Can Hollywood Afford to Make Films China Doesn't Like?

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Moviegoers walk past an advertisement for the film Avatar at a theater in Beijing on Jan. 20, 2010

In the 1997 film Seven Years in Tibet, the character of Austrian mountaineer Peter Aufschnaiter escapes an Indian POW camp and declares that he is heading for China to find work. His compatriot-in-arms, Heinrich Harrer, played by a sun-kissed, blue-eyed Brad Pitt, says he's skipping China and going to mountains of Tibet. Harrer goes on to cross the line that separates India from Tibet, where he makes a silver-screen connection with the Dalai Lama among the Chinese territory's fabled peaks. The American who played him, however, may never get to make the same trip: Pitt has reportedly been banned from entering China because of his role in the film, which paints a sympathetic portrait of the Dalai Lama.

Were this tale about the spiritual icon pitched to studio executives today, it might never have been made. The global box office plays an ever larger role in Hollywood's yearly revenues, and China has become a crucial player in that mix. China is now the fifth largest international box office, with earnings that have surged nearly tenfold since 2003. Last year alone, China's box-office earnings grew by 65%, raking in over $1.5 billion. American studio executives are paying attention: China was the second highest earnings market for Avatar, just behind the U.S., according to Artisan Gateway, a Chinese entertainment-business consultant firm. At CinemaCon in March, Warner Bros. International president Millard Ochs said he believed the country's box office would overtake the U.S. market within a decade.

Interestingly, China's audience for international films has grown despite myriad restrictions. China currently only allows 20 foreign titles to be screened domestically each year. While studios can lobby for their films to be included in that quota, there is no magic formula that guarantees distribution. China does not have a film-rating system, and all movies must secure government approval from government censors before being shown commercially. Still, there are some sure bets for a film not to make it past the censors. Controversial films or ones that contain questionable thematic elements, like horror films, are much less likely to make their way to China's screens, while films containing sensitive sociopolitical subjects like Tibet or Tiananmen Square are strictly taboo.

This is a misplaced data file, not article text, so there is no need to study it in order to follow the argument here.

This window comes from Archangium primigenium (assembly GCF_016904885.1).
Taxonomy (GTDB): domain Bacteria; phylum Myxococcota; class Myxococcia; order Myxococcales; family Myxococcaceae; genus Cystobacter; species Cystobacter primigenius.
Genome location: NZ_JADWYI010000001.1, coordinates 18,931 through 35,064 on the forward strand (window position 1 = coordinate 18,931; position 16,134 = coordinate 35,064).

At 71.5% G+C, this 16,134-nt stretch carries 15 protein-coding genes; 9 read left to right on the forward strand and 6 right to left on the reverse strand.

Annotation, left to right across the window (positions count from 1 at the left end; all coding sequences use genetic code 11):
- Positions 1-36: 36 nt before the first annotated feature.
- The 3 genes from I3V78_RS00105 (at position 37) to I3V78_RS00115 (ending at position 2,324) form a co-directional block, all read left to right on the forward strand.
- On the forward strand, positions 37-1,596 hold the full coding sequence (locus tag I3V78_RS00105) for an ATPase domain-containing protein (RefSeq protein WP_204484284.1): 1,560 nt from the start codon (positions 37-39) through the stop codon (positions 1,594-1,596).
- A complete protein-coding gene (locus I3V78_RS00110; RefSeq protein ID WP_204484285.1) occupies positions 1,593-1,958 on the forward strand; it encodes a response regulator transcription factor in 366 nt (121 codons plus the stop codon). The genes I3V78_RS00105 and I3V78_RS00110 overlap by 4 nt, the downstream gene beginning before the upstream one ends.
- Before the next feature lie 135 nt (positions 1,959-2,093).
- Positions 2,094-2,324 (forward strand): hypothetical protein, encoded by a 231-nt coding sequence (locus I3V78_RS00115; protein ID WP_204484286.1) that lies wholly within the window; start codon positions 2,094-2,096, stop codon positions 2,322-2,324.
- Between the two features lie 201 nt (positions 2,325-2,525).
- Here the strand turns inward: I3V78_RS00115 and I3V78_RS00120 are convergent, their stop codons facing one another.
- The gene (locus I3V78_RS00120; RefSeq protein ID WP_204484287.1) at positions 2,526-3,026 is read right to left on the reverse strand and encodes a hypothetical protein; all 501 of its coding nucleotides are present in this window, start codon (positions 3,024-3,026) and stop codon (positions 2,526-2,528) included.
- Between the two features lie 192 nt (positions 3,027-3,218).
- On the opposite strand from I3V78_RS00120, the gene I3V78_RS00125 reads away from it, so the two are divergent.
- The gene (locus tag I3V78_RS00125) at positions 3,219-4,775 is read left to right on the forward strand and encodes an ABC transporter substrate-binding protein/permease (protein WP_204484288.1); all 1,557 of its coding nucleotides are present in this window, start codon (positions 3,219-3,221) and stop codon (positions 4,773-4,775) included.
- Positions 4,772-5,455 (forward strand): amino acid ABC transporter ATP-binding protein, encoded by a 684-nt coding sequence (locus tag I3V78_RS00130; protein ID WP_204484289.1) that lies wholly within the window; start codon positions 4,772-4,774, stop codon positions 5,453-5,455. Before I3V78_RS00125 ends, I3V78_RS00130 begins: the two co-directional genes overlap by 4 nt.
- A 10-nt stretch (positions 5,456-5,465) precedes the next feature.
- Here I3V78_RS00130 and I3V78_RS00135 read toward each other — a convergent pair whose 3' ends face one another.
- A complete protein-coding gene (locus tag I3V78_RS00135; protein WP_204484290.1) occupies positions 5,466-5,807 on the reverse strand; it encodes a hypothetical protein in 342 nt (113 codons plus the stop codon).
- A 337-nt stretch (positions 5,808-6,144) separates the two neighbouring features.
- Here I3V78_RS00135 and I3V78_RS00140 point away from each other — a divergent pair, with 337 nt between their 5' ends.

A movie that doesn't make the cut automatically loses out on the billions of renminbi China's audiences have to offer. In the late 1990s, Kundun, a biographical film about the 14th Dalai Lama's childhood, rankled Beijing for its negative portrayal of the Chinese government. The government went so far as to threaten all future business with Disney, which distributed the biopic. The situation was not resolved until Michael Ovitz himself, Disney's president at the time, privately visited Beijing to confer with then President Jiang Zemin. The unusual move proved to be worth it: earlier this year, Disney (and China) green-lighted a Shanghai Disneyland project that that will cost the Los Angeles–based company $3.7 billion to build.